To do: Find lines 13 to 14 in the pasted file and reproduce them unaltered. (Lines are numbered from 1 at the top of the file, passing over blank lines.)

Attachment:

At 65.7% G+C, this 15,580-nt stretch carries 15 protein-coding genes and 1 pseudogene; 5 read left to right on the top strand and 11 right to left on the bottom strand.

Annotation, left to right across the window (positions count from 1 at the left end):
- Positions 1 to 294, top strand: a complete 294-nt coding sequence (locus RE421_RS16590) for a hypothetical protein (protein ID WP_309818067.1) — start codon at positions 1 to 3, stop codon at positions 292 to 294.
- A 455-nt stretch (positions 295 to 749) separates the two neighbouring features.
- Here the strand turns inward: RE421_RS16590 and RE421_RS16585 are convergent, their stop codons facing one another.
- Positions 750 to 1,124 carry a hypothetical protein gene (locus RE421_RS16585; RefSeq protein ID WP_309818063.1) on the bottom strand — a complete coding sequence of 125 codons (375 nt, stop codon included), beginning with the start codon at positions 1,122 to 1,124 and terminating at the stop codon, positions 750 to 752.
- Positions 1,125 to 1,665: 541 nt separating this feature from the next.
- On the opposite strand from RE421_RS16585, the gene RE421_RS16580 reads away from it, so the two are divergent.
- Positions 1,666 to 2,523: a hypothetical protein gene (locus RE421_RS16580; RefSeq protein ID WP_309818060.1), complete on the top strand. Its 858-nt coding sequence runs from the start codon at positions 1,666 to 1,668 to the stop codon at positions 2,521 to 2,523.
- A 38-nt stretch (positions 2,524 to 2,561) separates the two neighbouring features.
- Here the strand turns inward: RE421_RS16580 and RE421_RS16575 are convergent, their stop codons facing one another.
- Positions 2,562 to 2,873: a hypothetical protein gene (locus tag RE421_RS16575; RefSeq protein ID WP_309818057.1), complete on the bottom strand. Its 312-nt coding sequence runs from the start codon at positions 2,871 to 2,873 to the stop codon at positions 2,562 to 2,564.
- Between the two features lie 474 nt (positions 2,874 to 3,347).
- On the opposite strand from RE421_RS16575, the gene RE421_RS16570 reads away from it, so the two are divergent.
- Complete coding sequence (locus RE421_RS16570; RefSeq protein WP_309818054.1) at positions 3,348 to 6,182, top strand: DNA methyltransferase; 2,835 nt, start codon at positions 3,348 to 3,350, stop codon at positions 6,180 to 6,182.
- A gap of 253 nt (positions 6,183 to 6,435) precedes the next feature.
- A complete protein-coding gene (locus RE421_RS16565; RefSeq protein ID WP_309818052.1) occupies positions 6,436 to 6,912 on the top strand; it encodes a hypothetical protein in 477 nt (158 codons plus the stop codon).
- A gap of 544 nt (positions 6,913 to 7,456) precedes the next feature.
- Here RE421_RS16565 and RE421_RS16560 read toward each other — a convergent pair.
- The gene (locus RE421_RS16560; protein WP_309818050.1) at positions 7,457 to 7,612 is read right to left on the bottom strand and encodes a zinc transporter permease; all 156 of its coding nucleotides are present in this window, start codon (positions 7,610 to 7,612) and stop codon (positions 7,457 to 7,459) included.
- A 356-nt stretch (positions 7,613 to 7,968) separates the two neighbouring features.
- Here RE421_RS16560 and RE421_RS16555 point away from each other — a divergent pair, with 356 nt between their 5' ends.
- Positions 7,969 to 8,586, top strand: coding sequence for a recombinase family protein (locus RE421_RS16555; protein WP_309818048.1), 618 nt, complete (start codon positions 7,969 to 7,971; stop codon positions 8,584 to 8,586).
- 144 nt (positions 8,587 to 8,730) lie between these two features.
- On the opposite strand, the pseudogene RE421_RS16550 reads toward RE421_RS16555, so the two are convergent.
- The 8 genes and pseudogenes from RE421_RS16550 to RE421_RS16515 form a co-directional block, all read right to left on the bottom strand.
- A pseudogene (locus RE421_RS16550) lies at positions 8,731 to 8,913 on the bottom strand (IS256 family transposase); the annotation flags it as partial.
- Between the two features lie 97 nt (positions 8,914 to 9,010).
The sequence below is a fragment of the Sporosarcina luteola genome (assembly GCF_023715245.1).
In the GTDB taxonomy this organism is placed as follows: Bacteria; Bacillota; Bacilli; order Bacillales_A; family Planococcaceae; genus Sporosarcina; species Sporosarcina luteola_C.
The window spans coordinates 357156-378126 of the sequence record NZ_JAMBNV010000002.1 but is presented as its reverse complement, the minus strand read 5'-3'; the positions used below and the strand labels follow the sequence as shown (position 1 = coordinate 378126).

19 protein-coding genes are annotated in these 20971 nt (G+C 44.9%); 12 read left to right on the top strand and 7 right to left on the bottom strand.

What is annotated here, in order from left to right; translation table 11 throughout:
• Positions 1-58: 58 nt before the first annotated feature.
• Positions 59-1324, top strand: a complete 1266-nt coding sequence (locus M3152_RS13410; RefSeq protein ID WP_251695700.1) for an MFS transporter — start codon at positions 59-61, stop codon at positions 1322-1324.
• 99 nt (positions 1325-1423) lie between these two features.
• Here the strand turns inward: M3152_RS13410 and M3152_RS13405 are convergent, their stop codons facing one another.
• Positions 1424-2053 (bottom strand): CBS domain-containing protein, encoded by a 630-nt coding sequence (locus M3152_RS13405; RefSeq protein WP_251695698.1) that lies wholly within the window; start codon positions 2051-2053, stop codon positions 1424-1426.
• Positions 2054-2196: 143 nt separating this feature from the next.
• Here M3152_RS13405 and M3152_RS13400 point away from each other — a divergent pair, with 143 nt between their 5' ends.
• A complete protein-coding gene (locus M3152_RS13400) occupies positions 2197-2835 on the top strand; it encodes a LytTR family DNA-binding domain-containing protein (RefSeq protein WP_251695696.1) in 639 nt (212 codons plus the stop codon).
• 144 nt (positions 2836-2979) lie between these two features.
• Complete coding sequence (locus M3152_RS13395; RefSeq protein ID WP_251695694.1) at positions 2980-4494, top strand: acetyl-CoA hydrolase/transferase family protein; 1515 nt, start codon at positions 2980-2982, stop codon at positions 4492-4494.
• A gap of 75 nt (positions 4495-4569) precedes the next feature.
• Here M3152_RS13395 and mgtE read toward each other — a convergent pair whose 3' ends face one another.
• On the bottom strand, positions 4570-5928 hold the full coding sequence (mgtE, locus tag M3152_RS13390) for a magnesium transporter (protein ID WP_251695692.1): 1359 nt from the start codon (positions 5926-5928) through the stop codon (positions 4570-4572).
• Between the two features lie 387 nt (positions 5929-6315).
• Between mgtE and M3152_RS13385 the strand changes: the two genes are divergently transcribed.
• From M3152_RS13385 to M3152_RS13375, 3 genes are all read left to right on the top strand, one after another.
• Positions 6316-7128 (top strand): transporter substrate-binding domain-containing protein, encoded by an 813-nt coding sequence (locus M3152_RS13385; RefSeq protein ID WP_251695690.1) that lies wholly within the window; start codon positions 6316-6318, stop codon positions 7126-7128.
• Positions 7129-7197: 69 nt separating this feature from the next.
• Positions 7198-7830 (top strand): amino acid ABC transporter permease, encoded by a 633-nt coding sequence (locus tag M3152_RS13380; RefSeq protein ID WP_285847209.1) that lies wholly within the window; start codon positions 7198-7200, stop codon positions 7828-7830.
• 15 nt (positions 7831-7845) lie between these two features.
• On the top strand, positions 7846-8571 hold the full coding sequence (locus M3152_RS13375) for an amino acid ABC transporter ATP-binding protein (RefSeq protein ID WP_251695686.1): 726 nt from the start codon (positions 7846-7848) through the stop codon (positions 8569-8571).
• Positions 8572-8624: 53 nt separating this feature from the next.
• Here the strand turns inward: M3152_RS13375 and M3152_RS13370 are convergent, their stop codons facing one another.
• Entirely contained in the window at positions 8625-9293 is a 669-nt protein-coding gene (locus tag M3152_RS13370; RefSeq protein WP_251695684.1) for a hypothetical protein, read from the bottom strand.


- Between the two features lie 474 nt (positions 2,874 to 3,347).
- On the opposite strand from RE421_RS16575, the gene RE421_RS16570 reads away from it, so the two are divergent.